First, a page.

To use all functions of this page, please activate cookies in your browser.
With an accout for my.bionity.com you can always see everything at a glance – and you can configure your own website and individual newsletter.
- My watch list
- My saved searches
- My saved topics
- My newsletter
Implanon, made by Organon International, is a single-rod contraceptive subdermal implant that is inserted just under the skin of a woman's upper arm. The 4 cm by 2 mm Implanon rod contains 68 milligrams of the gonane progestin etonogestrel which is released over a three year period.
Peak serum etonogestrel concentrations have been found to reach 781–894 pg/mL in the first few weeks, gradually decreasing to 192–261 pg/mL after 1 year, 154–194 pg/mL after 2 years, and 156–177 pg/mL after 3 years, maintaining ovulation suppression and contraceptive efficacy. Implanon may be removed at any time, but must be removed after three years.
Implanon was first approved for use in Indonesia in 1998, was subsequently approved for use in over 30 other countries, and has been used by over 2.5 million women worldwide. Implanon was approved for use in the United States by the FDA on July 17, 2006.
Additional recommended knowledge
Mechanism of action
The mechanism of action of progestin-only contraceptives depends on the progestin activity and dose. Intermediate dose progestin-only contraceptives, like Implanon (and the progestin-only pill Cerazette) allow some follicular development but inhibit ovulation in almost all cycles as the primary mechanism of action. Ovulation was not observed in studies of Implanon in the first two years of use and only rarely in the third year with no pregnancies. A secondary mechanism of action is the progestogenic increase in cervical mucus viscosity which inhibits sperm penetration. Hormonal contraceptives also have effects on the endometrium that theoretically could affect implantation, however no scientific evidence indicates that prevention of implantation actually results from their use.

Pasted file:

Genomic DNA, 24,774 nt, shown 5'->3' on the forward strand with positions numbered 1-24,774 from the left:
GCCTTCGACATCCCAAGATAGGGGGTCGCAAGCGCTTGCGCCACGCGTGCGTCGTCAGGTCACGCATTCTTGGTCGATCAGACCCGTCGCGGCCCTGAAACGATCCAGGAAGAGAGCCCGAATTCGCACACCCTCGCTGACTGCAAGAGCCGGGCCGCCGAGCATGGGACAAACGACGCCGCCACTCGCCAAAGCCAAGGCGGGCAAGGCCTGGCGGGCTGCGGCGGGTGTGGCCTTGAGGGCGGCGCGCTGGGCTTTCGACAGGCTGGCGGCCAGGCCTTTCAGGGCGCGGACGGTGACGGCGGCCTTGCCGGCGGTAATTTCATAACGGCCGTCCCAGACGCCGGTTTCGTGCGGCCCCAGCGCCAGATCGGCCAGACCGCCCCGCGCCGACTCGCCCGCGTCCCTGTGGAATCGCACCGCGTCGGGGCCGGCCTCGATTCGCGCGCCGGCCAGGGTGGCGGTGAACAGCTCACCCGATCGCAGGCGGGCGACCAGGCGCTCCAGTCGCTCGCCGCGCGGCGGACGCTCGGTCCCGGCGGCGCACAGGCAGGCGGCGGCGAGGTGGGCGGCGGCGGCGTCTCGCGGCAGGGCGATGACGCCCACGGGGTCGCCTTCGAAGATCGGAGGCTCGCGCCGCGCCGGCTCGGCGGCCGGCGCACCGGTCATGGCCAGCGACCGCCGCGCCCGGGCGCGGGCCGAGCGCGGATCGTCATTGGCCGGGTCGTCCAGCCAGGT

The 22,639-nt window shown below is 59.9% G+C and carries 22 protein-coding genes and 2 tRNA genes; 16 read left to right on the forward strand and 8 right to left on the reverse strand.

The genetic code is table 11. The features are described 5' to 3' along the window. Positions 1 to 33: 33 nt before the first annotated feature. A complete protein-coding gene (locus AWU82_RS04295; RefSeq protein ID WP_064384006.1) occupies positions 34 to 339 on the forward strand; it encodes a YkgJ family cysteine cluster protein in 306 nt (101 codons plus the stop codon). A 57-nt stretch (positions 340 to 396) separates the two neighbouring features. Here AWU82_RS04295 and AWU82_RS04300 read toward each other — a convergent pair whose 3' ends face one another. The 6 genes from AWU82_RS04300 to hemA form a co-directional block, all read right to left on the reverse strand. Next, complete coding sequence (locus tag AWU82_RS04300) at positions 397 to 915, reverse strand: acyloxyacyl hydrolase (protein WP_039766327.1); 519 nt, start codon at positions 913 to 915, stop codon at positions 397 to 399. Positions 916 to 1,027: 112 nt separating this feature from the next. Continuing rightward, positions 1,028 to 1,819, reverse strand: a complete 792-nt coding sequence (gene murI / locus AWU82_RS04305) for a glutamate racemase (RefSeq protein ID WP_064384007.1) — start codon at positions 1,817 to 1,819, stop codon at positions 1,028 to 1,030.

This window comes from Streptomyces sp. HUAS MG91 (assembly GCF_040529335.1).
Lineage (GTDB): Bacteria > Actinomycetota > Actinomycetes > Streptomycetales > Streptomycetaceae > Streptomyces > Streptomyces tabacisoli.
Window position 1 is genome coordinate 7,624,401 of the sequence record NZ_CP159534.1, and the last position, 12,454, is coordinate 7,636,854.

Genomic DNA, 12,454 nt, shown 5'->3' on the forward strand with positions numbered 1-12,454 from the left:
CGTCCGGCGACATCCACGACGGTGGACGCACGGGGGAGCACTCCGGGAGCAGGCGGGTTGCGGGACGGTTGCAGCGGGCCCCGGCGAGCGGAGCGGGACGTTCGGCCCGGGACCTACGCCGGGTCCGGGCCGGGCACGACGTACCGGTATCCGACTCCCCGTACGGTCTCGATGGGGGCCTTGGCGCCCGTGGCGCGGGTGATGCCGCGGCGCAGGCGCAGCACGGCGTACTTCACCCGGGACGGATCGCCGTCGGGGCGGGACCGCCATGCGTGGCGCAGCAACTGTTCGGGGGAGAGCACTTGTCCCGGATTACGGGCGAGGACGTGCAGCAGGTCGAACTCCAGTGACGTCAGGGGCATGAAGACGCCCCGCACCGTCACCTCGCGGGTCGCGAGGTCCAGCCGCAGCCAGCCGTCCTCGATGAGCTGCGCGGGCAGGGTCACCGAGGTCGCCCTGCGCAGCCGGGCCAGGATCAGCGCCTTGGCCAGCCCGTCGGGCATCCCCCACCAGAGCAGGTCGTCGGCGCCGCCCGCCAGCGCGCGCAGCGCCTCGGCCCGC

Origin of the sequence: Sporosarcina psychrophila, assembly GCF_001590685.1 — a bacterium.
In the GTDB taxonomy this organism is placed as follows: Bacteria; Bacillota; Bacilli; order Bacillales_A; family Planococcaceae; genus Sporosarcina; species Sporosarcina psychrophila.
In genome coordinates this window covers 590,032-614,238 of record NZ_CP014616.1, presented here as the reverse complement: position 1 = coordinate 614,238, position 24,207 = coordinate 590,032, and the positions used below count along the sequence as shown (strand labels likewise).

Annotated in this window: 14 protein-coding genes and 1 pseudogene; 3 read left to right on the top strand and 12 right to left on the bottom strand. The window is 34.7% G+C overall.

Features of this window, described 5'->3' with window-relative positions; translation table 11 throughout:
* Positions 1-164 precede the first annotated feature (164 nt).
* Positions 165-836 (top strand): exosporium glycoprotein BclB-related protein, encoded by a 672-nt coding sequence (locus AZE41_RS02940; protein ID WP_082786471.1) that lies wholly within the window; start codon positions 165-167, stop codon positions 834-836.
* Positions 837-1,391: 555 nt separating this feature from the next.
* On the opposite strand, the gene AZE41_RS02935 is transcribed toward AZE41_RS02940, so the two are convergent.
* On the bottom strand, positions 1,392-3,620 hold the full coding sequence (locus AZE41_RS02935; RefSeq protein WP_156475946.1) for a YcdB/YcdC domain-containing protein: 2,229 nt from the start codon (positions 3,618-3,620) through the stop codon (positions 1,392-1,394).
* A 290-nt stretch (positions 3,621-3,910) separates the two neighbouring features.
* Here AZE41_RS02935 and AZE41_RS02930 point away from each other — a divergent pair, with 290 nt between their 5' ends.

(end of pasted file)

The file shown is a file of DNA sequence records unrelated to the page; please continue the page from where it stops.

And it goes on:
Local anaesthetic is applied to the upper arm, and then a needle-like applicator is used to insert the implanon rod under the skin. The procedure can take less than a minute. An experienced clinician is required for proper insertion, to minimize the risk of nerve damage, or misplacement which could result in unintended pregnancy. Implant site complications are experienced by 3.6% of patients, and include swelling, redness, hematoma and pain.
Side effects and risks
There are notable side effects caused by Implanon that occur in some women. Irregular periods, headaches, acne, weight gain and abdominal pain were among the most commonly reported side effects in clinical trials. Eleven percent of women had Implanon removed because of irregular menstrual bleeding, which can include excessive menstrual bleeding. Some women may have no menstrual period at all while using Implanon. It is not known whether Implanon changes a woman's risk for breast cancer. Failure rate for Implanon was reported at 0.1%. Most cases of failure were due to incorrect insertion or insertion during pregnancy. In comparison, surgical sterilization has a failure rate of 0.2%.
Fertility after Implanon
Within a few days of having Implanon removed the hormones released by Implanon will have left the body. The chances of becoming pregnant should be the same as they were before using Implanon.
Complications which can occur include:
If Implanon is "impalpable"—cannot be felt—an ultrasound must be performed. Surgery under local or general anesthesia may be required to remove an impalpable Implanon implant, especially if it is broken, damaged, has migrated, or is deeply embedded in scar tissue or fibrosis.
|This article is licensed under the GNU Free Documentation License. It uses material from the Wikipedia article "Implanon". A list of authors is available in Wikipedia.|